Wednesday, November 30, 2011

Founding Myths...

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Ray Raphael is an unabashed, and unrepentant, child of the Sixties. Describing his college years, he acknowledges his official major was philosophy ...but notes "my real focus was on being an activist."

His activist spirit was fueled by two summers of civil rights work in the American South of the early ‘60s. After completing his undergraduate degree he "became a full-time activist working with 'the Movement' on civil rights and protesting the war in Viet Nam." His 'activist ways' continued as he earned a graduate degree in philosophy at UC Berkeley under the tutelage of "a guy in the department who was an expert in Karl Marx." He later returned to college "...long enough to get a teaching credential" so he could " ...teach high school and resume his work as a radical."


Not exactly the resumé of a writer you might expect to share the "stories that hide our patriotic past" ...as the book Founding Myths is subtitled.

Amazingly . . .he does the Founding Fathers proud ...even as he slices and dices the shiny basket of apples that are 'the stories' we all 'know' about the early days of our nation.


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Read the rest of my review of Founding Myths at my Epinions.com review page.

Founding Myths || Stories that hide our patriotic past


...tom...
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Sunday, October 9, 2011

Portraits ... by Steve McCurry

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We have all probably seen her picture. First published in June 1985 as the cover photograph for National Geographic magazine, her beautiful—yet haunting—eyes fix on us. Disheveled hair frames her life-weary face. Cloth wraps round her, covering her head and upper body, ragged holes worn through, telling us these eyes have seen too much. No smile, no frown, no emotion visible. Just ...those ...eyes.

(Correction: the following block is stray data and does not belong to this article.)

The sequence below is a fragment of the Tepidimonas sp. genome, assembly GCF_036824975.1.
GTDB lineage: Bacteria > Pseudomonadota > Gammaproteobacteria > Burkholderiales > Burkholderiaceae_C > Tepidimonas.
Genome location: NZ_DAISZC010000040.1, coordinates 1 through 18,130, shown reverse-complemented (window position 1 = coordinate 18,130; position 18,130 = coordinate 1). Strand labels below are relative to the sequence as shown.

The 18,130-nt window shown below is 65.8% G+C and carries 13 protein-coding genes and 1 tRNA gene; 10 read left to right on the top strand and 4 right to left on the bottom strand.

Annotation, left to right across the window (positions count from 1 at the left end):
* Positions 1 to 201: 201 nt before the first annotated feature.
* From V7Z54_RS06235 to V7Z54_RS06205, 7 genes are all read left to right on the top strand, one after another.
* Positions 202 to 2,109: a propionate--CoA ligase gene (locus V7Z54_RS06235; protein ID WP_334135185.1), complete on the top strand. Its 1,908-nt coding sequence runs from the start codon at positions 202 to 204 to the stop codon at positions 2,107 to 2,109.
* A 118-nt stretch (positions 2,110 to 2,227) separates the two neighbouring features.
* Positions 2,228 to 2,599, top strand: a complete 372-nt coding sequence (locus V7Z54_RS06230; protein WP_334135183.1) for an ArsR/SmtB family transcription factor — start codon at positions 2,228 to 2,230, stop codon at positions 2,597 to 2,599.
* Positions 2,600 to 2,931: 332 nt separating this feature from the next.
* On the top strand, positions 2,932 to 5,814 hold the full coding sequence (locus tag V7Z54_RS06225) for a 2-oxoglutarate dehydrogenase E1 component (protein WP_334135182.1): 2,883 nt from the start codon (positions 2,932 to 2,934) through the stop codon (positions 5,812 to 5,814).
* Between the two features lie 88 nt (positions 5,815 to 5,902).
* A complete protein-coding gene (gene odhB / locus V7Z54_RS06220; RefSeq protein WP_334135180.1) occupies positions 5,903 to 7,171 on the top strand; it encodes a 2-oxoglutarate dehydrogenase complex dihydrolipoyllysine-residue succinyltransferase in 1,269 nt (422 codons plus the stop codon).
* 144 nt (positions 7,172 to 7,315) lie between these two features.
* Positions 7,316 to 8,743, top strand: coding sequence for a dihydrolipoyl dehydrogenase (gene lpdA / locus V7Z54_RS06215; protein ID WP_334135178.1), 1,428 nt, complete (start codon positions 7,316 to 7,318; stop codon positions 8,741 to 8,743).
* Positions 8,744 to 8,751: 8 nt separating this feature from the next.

--snip--

In the 200-plus photographs that fill this book, it is the portraits of the children that catch my eye, my emotions. Many of the photos of the adults are richly ornate, decorated for some purpose in their life, either by garb, by possessions, by tattoos, or by the way they have learned to pose their body.

But the children are, for the most part, pure and unadorned. Some are obviously loved and protected. Others appear to be more vulnerable. But all share the exuberance of youth, the joy of the moment, the anticipation of the future that youth brings to the soul.


This is not a book of glamour, though some pictures are of costumed and bejeweled individuals. This is not a book of portraits of rich and famous white people. (Although there is one famous, elegant white guy.) This is a book of portraits of 'people of color', the citizens of the Third World. People surviving. The few pictures of young white people here in the US are almost all portraits of individuals screaming for attention with their tattoos, animals, and hair styles. It is almost embarrassing.

--snip--


See my Epinions.com post here, Portraits / A journey into the soul, to read my complete review of this wonderful book of Steve McCurry's photographs.



...tom...

Thursday, October 6, 2011

Sunday, July 31, 2011

captcha idiocy...

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OK . . .I give up.

We are all familiar with the 'captcha' technology (by that brand name and others) required for posting comments at many sites. They serve a purpose I suppose ...but sometimes they are infuriating indeed.

What, for example, does this one 'say'..?? I have no idea. (Click on the image to see the larger image.)




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The second word I can take a guess at . . .but wtf for the first one..?!?

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. . .and yes, I know you can click for a new one. But just another layer of idiocy, IMHO.


Never a dull minute online.


...tom...

Monday, July 11, 2011

Flaming hot..!!

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Oh ...my ...gawd.

I have always been a fan of 'puffy' Cheetos. Or more correctly the Cheetos brand of cheese-flavored cornmeal snack. Keep your 'crunchy' Cheetos ...gimme that bag of 'puffy' Cheetos..!!

I also love the Cheetos Flamin' Hot Cheetos. But until recently I had only seen them in the 'crunchy' form.


Today my youngest daughter brought these into the house...





Woohoo..!!




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Look at that golden puffy-yet-crunchy texture..!!

Look at that coating of Flamin' Hot goodness..!!


I am sure I will regret these ever came into my life . . .but for now I embrace them with all the gluttony of a pimply teenager scoring a prom date with the Homecoming queen ...OK, OK ...maybe not quite that much.


But I does have me a new snack food/junk food addiction..!!



...tom...

P.S. I do see, from the Cheetos page at Wikipedia, that they apparently have been around a while . . .but the first time we have seen them here..!!

Wednesday, June 22, 2011

Photos May/June 2011

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Yes, sadly, I resort to a 'photo-post' in the act of applying the paddles to my moribund blog. I truly am pathetic.

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The large silver maple tree in our backyard. It is a pain with all the seeds and leaves . . .but it is good for shade ...and the squirrels love it.